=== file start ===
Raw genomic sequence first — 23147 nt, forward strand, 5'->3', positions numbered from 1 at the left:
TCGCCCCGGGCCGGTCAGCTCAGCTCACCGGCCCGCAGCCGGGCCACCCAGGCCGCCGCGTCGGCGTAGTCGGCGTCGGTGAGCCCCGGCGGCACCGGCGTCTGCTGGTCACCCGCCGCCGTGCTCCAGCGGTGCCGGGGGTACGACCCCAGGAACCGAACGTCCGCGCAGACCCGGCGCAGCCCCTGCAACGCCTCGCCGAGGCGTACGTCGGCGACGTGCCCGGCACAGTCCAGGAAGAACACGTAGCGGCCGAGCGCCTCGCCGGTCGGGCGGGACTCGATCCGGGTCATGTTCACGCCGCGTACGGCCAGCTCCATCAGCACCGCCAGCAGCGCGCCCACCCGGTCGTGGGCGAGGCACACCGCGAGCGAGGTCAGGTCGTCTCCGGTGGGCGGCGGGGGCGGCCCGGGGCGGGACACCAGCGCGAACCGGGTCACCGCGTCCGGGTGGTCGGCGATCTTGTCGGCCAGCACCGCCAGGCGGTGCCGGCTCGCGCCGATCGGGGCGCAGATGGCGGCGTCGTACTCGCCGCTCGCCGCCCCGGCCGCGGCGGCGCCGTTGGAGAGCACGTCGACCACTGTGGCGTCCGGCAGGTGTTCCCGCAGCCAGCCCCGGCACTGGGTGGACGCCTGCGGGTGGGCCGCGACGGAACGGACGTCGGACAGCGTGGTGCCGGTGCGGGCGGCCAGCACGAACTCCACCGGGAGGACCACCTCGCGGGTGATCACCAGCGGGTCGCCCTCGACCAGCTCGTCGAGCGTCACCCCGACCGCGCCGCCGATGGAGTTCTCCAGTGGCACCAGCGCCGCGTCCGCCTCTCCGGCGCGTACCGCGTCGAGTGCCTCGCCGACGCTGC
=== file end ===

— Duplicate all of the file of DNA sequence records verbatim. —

Raw genomic sequence first — 23147 nt, forward strand, 5'->3', positions numbered from 1 at the left:
TCGCCCCGGGCCGGTCAGCTCAGCTCACCGGCCCGCAGCCGGGCCACCCAGGCCGCCGCGTCGGCGTAGTCGGCGTCGGTGAGCCCCGGCGGCACCGGCGTCTGCTGGTCACCCGCCGCCGTGCTCCAGCGGTGCCGGGGGTACGACCCCAGGAACCGAACGTCCGCGCAGACCCGGCGCAGCCCCTGCAACGCCTCGCCGAGGCGTACGTCGGCGACGTGCCCGGCACAGTCCAGGAAGAACACGTAGCGGCCGAGCGCCTCGCCGGTCGGGCGGGACTCGATCCGGGTCATGTTCACGCCGCGTACGGCCAGCTCCATCAGCACCGCCAGCAGCGCGCCCACCCGGTCGTGGGCGAGGCACACCGCGAGCGAGGTCAGGTCGTCTCCGGTGGGCGGCGGGGGCGGCCCGGGGCGGGACACCAGCGCGAACCGGGTCACCGCGTCCGGGTGGTCGGCGATCTTGTCGGCCAGCACCGCCAGGCGGTGCCGGCTCGCGCCGATCGGGGCGCAGATGGCGGCGTCGTACTCGCCGCTCGCCGCCCCGGCCGCGGCGGCGCCGTTGGAGAGCACGTCGACCACTGTGGCGTCCGGCAGGTGTTCCCGCAGCCAGCCCCGGCACTGGGTGGACGCCTGCGGGTGGGCCGCGACGGAACGGACGTCGGACAGCGTGGTGCCGGTGCGGGCGGCCAGCACGAACTCCACCGGGAGGACCACCTCGCGGGTGATCACCAGCGGGTCGCCCTCGACCAGCTCGTCGAGCGTCACCCCGACCGCGCCGCCGATGGAGTTCTCCAGTGGCACCAGCGCCGCGTCCGCCTCTCCGGCGCGTACCGCGTCGAGTGCCTCGCCGACGCTGC